‘It’s a catastrophe’: Dayton, Smith visit Murray County as officials begin to address flood damage

SLAYTON -- Throughout Murray County, flooding caused by multiple rainstorms is worse than anyone ever imagined. In Slayton, semis, vans, U-Haul trucks and a diesel fuel pump are submerged in a newly formed pond by Prairie Pride Cenex. Just down t...

A township road was still covered Friday by the Des Moines River south of Currie looking toward 225th Avenue. (Tim Middagh/The Globe)

SLAYTON - Throughout Murray County, flooding caused by multiple rainstorms is worse than anyone ever imagined.

In Slayton, semis, vans, U-Haul trucks and a diesel fuel pump are submerged in a newly formed pond by Prairie Pride Cenex. Just down the road in the U.S. 59 Auction Service lot, tractors are flipped upside down and floating.

In Currie, the End-O-Line Railroad Park and Museum was underwater earlier this week. The same goes for houses and campers by Lake Shetek.

Up by Keeley Island, residents cannot get to their homes without using a boat, as floodwaters have completely covered the only access road.

All across the county, acres upon acres of crops have been lost, and several township roads are still overrun.


Tuesday morning’s rainstorm - 7 to 10 inches for parts of northern Murray County - was the breaking point for the area, capping off on an unbelievably rainy June. The county previously issued a flood emergency on June 19, after which the area received four to five times the normal levels of precipitation over a three-day period. Rainstorms in neighboring counties to the north also caused flooding, which ran south, making things even worse. As of Friday, water was still dangerously high.

Gov, Mark Dayton declared a peacetime emergency on Thursday, listing Murray County as one of 36 counties affected by flooding. On Friday morning, Gov. Dayton and U.S. Sen. Tina Smith, flanked by state officials, visited the area to see the devastating damage firsthand.

“We saw a lot of standing water, a lot of fields that were partially or totally underwater,” Dayton said. “At Lake Shetek we saw how high that is, the roads are cut off there, people are isolated and can’t get to their homes on the island. … It’s a catastrophe.”  

“We’re here today so we can see the damage firsthand and go back and be helpful, and help to aid the recovery as quickly as we possibly can,” Smith added.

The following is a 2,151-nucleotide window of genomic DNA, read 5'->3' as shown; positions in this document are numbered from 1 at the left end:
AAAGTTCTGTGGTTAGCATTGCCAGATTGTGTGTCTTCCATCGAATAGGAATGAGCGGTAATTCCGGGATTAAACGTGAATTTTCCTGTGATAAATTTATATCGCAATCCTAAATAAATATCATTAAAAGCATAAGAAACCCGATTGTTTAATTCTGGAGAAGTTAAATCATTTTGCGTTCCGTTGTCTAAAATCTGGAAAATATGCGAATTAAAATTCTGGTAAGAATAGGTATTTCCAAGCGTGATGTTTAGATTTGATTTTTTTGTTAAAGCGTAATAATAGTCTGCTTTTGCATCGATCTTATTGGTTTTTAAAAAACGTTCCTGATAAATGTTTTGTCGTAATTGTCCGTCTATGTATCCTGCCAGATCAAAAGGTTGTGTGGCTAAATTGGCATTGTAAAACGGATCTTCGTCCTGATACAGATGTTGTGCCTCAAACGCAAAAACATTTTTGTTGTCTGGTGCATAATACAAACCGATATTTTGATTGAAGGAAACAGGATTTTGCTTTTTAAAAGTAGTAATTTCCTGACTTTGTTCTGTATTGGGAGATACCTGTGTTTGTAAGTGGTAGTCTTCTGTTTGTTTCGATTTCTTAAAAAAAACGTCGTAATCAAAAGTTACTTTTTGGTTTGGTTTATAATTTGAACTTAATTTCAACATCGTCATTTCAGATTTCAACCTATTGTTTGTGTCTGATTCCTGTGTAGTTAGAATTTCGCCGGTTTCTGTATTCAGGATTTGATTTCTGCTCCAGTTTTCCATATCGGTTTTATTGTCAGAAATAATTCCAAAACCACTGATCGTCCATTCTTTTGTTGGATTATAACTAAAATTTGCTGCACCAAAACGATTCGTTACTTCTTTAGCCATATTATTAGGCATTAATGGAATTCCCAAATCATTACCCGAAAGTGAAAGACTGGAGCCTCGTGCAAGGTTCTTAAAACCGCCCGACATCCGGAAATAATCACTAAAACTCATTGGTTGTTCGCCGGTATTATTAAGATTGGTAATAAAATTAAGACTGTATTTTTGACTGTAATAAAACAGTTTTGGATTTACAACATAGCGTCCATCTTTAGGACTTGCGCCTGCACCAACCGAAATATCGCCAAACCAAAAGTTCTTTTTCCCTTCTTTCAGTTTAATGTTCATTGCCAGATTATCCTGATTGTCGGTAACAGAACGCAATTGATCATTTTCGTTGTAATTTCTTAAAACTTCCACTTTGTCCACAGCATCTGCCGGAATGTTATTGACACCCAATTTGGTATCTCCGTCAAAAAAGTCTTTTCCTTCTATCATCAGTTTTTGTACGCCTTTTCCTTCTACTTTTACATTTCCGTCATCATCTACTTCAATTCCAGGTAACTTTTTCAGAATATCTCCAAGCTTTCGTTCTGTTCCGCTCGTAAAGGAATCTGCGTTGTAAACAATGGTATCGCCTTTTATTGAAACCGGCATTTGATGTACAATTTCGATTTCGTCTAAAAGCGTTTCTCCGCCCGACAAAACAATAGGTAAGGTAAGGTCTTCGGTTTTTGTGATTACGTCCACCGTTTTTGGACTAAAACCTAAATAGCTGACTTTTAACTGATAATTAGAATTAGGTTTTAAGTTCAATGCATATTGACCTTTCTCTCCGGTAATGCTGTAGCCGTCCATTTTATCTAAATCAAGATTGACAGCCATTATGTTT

Director of Minnesota Homeland Security and Emergency Management Joe Kelly said his department will be back in no later than two weeks to put together a spreadsheet of all the damage. It would be done sooner, but the water is still too high in some areas, he said.

“We really don’t know what we have yet, because this water still has to go down three feet to get to free flow,” Kelly said.

In the meantime, he asked that the county make a record of everything that has been damaged.

“Try to catalog the damages and quantify those damages so we can include them in the case the governor will make to the president for the authorization of federal disaster assistance,” Kelly said.


Vernon Carlson, supervisor of Lake Sarah Township, which covers Lake Sarah and part of Lake Shetek, said the level of flooding was unheard of, with countless homes being lost.

“I’ve spent 99 percent of my life here and I’ve never seen it like this before,” Carlson said. “Never in my life have I seen the lakes like this.”

Carlson’s focus now turns to fixing the damage, which includes mangled township roads and busted culverts. His rough damage estimate starts at $120,000 - a cost that will be difficult to deal with on a small township levy.

“We’ve got a lot of questions to be asked yet as far as where to start, but right at the moment we’re trying to get roads passable and ready for use,” Carlson said.

Murray County Emergency Management Director Heath Landsman said he has received input from several townships expressing worry about running out of funds. Kelly noted townships would be reimbursed for expenses, but the state can offer short-term borrowing. As for farmers, the state can offer zero-interest loans to make repairs, said Dave Frederickson, Minnesota agriculture commissioner.

Dayton’s emergency order reaches back to June 9, when heavy rains began in Minnesota. The hope is that all damage from that point is included in federal disaster assistance. Kelly expects the federal government will account for rain from at least mid-June, as it factored in to the flooding.

Tuesday’s heavy rains were unexpected, but the community banded together to take on the challenge. Volunteers worked together to make sandbags, with assistance from the city of Pipestone, and neighbors helped neighbors.

The Murray County Sheriff’s Office sent out boats to help evacuate nearly 70 kids from a Lake Shetek bible camp. The American Red Cross opened an evacuation shelter in the 4-H building at the Murray County Fairgrounds, at which families were united.
All in all, officials are happy with the local response to the unexpected floods. They also acknowledge that the recovery effort will not be easy.


“It’s not going to happen overnight ... it’s going to be a tough period of time,” Dayton said.

Murray County has designated the Murray County Recycling Center (1820 Erlandson Ave. in Slayton) as the drop-off site for flood debris starting the week of July 9 through Sept. 9. It will accept building materials, garbage, appliances, electronics, household hazard waste and mattresses.

Murray County Emergency Management has set up a flood information center and is requesting residents from throughout the county to call in with information regarding their flood damage. The phone number for the center is (507) 836-1177. It will be staffed from 8 a.m. to 5 p.m. daily, including weekends, until further notice.

For flood-related information and a map of closed roads, visit .

Related Topics: TINA SMITH
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